We really didn’t expect the Aqueduct Park to be our favorite stop in Rome. We deliberately rented an Airbnb next to the Colosseum (which made it really easy to photograph). As we explored the city center, we were blown away – every corner had a church or a monument that would have been a main attraction in most cities our family has traveled to! But when we got to the Aqueduct Park, we felt a weight lift off our shoulders.
True, we had walked, bussed and ridden the metro across town just to take some family photos there, but something was a little different from the rest of the shoots we had done this month. Without the crowds, without the vendors hassling us, without the noisy rhythm of the traffic, the pressure to get our shots and get out seemed to vanish. For the first time in Rome, we just kind of relaxed.
In the late afternoon there were a few other people at the aqueduct park, occasionally someone would pass on a bicycle, or we would step around a young couple who thought they had found a private place behind some tall grass. But for the most part, we just felt free. We were free to talk out loud without worrying if someone was listening to us. We were free to let Lisa down to touch and smell the wildflowers without worrying about whether someone would trip over her, or whether she was going to ruin someones carefully landscaped garden.
And of course, in the background, that enormous aqueduct was the backdrop that tied everything together. It’s true that there are plenty of ruins and artifacts scattered throughout the city. But that old cliche – “it felt like we had traveled back in time” – always rang a little hollow when we were surrounded by a thousand tourists with their selfie sticks, following a tour guide’s flag. More than any other place we traveled to in Rome, the Aqueduct Park felt like it might not have changed that much.
The ruins no longer carried water to the city (obviously) but it wasn’t hard to imagine a roman standing beneath aqueduct in its glory days, marveling at what an accomplishment it represented. Without such an incredible feat of engineering the rest of the city could hardly have existed!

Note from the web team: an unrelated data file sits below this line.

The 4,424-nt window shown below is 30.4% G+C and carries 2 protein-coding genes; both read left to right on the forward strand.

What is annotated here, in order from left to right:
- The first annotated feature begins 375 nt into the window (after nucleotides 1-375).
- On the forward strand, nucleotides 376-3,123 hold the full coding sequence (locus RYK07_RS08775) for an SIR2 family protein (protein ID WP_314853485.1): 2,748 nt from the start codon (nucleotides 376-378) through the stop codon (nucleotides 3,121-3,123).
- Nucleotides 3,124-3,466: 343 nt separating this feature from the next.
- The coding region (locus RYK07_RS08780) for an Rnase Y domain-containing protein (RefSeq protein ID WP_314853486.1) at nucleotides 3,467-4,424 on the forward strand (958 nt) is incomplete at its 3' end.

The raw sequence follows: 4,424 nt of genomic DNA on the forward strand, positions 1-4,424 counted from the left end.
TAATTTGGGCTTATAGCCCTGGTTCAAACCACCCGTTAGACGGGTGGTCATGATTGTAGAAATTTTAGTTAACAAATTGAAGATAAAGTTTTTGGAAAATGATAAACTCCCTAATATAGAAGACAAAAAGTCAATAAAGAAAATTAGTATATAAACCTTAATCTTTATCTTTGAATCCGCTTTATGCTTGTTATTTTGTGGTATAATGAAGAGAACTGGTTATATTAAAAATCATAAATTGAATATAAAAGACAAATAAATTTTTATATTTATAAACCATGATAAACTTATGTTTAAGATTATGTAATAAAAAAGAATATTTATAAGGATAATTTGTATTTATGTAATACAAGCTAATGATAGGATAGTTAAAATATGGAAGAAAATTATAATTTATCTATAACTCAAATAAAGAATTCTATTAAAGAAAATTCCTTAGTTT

Actually, our visit to the park almost felt like a great big metaphor. It was a drink of water that our family needed to refresh our sense of wellness. It was a break from the grind that our travel photography sometimes becomes. We got our photos, but at our own pace and with a sense of absolute freedom that we just don’t get when we’re struggling to stay ahead of the tours. We played, we picnicked and we even enjoyed some casual conversation. No one around us was pushing, yelling, or sightseeing, and we couldn’t even see a car.
Here are some tips if you choose to visit the park:
-Take the metro to the Subagusto station. It’s the closest to the part of the park you are probably interested in (the part with the big aqueduct ruins). Here is the Rome metro map.
-Bring supplies: like water, sunblock, food, etc. The park is actually pretty big, and there’s no way to get around it except to walk. If you are right next to the aqueduct you can stand in its shadow, but for the most part there is very little shelter from the sun. Also, if there is a restroom, I didn’t see it.
-Set aside at least a few hours. Even if you don’t explore the whole park, you’ll want to spend some time relaxing there. Have a picnic. Do some yoga. Write in your journal. It might be the most beautiful place in Rome, so take advantage.
While we were there, Dannie couldn’t help but reflect on how much better she felt there. She determined that once we’re ready to settle back down she wants to make sure we live next to a park like this instead of the heart of a city (but not too far from the city of course). As we made our way home, she was fantasizing about playing in the park with Lisa every afternoon, playing hide and seek by the ruins while I went for a jog or did some writing. As I sit here at the computer in our little Airbnb apartment, trying to block out the sounds of an attention hungry toddler, I have to admit, I think she might be on to something.